The Clarice Smith Performing Arts Center
College Park, Maryland
December 9, 2017
“Why Wendy Whelan?” I kept thinking as I watched Some of a Thousand Words, a unique collaboration between Whelan, dancer and choreographer Brian Brooks, and the string quartet Brooklyn Rider. For those who don’t know, Whelan retired in October 2014 as a celebrated principal dancer with the New York City Ballet. Retirement for Whelan doesn’t mean giving up her dance career. To the contrary, saying goodbye to life as a ballerina simply opened the door for her to delve deeply into contemporary dance. Even two recent hip surgeries haven’t slowed her down much. Whelan admits she’s “still recovering,” but I detected no traces of lingering injuries in her performance of Some of a Thousand Words, despite 30 years with the NYCB and the inevitable physical toll 23 years as a principal dancer takes on one’s body.
I wondered why Brooks chose Whelan as his partner, given her limited experience in the realm of modern dance. The choice seemed odd to me. Whelan is, without a doubt, a talented dancer, but intense ballet training is hard to unravel. Ballerinas often struggle with contemporary works. Ballet bodies have been molded to move in certain prescribed ways, and choreography beyond ballet presents significant challenges for serious ballet dancers. This is actually a large part of why Brooks wanted to work with Whelan, he explained in a post-performance conversation with the artists following the performance, facilitated by Vladimir Angelov, founder and director of Dance ICONS, an international organization for choreographers. In fact, both Whelan and Brooks alternately excited and terrified, they said, by the prospect of merging their different backgrounds and seeing what was possible.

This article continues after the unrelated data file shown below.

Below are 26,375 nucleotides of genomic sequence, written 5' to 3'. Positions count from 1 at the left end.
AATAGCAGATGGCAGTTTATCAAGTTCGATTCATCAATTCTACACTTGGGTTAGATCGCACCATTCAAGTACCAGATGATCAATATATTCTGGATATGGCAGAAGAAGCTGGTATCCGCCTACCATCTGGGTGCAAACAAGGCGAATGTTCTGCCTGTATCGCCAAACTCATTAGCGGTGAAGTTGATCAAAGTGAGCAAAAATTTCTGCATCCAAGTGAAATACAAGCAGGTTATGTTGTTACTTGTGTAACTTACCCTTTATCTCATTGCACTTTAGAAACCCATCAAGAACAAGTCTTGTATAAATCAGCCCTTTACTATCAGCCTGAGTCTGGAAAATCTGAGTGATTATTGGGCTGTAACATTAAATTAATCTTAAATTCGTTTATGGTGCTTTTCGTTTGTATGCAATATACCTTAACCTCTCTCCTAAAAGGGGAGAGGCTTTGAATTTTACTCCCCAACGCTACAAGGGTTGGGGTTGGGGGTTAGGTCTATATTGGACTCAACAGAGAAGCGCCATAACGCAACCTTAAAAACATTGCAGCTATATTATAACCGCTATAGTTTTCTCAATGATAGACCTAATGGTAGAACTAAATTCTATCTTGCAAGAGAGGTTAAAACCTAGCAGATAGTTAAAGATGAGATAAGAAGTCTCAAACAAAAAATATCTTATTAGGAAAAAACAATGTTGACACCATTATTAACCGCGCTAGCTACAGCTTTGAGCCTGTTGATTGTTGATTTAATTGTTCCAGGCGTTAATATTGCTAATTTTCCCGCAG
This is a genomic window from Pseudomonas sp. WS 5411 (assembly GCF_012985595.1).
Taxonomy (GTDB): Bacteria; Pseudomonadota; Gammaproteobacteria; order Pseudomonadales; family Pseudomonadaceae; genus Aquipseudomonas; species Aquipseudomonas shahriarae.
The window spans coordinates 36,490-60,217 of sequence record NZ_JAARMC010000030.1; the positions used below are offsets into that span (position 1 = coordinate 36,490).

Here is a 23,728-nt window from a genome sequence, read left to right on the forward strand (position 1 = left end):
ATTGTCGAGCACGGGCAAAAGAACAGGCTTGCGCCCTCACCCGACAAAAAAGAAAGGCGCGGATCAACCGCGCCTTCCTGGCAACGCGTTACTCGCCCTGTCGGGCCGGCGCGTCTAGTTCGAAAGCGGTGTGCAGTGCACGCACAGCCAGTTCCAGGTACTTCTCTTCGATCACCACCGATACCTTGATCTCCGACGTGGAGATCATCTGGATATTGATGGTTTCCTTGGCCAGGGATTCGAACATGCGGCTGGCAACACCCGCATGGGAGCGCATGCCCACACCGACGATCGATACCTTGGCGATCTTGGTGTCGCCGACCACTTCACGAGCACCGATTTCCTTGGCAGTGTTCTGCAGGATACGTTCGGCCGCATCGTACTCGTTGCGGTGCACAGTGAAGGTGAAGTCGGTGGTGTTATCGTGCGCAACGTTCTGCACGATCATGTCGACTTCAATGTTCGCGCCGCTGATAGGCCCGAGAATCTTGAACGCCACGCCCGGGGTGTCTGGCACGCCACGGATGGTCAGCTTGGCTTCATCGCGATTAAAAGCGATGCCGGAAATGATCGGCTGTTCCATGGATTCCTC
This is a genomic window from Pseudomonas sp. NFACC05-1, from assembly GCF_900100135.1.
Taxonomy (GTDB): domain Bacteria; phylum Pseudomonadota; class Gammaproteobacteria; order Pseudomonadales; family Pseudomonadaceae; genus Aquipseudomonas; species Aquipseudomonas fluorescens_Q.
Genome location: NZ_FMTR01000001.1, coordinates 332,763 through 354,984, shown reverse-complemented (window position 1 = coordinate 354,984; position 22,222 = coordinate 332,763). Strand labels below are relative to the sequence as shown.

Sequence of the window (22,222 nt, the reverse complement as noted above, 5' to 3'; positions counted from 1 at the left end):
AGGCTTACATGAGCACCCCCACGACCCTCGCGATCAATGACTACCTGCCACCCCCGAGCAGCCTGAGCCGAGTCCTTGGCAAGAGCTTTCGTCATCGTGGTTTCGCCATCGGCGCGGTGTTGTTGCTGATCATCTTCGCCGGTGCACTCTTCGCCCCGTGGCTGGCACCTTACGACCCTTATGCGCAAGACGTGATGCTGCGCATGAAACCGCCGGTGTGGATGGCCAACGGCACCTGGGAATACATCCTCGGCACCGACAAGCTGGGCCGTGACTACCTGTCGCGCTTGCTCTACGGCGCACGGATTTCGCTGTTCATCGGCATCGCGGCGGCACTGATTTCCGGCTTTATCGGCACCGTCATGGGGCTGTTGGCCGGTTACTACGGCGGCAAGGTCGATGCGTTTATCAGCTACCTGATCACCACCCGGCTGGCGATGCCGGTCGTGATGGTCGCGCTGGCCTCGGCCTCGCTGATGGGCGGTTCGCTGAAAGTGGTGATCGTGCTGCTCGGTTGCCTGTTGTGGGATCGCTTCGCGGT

Brooks counts among his influences Elizabeth Streb, Trisha Brown, and Susan Marshall. Whelan described how learning Brooks’ choreography was “so freaking hard” that she cried. And yet she’s stuck with Brooks for five years. Damian Woetzel, via the Vail International Dance Festival, initially played matchmaker between Brooks and Whelan. Brooks was commissioned to make a new work with dancers from the NYCB, and 2012’s First Fall, with Whelan, resulted. It’s clear Whelan remains hungry to grow as an artist. Upon seeing Brooks execute unfamiliar movement while warming up prior the prior performance, Whelan reportedly exclaimed, “What’s that called and how do I do that?” The pair, who have forged a friendship, came together again in Some of a Thousand Words. Brooks added choreography, making First Fall the last section of this new work. In my view, First Fall, to the music of Philip Glass, as great as it is, doesn’t really fit with the rest of Some of a Thousand Words. It feels like a separate unit, probably because it was created as one.
First Fall, though, is mesmerizing in ways similar to that of the beginning section of Some of a Thousand Words. In First Fall, Whelan and Brooks explored supported falling. The choreography here made use of principles of contact improvisation. Whelan tipped backward onto the back of Brooks, and Brooks slowly lowered to the ground, with Whelan, stiff as a board, riding his back for the descent. This method of falling repeated with variations. When Brooks pivoted, Whelan came to rest at a different angle. In preparing for her falls, on relevé with her arms spread like Christ, Whelan trusted, and Brooks, with an occasional wince and remarkable strength, delivered only gentleness on the way down. Maybe more impressive was the ride up, in which Brooks moved from his knees to nearly a downdog position, smoothly nudging Whelan to standing.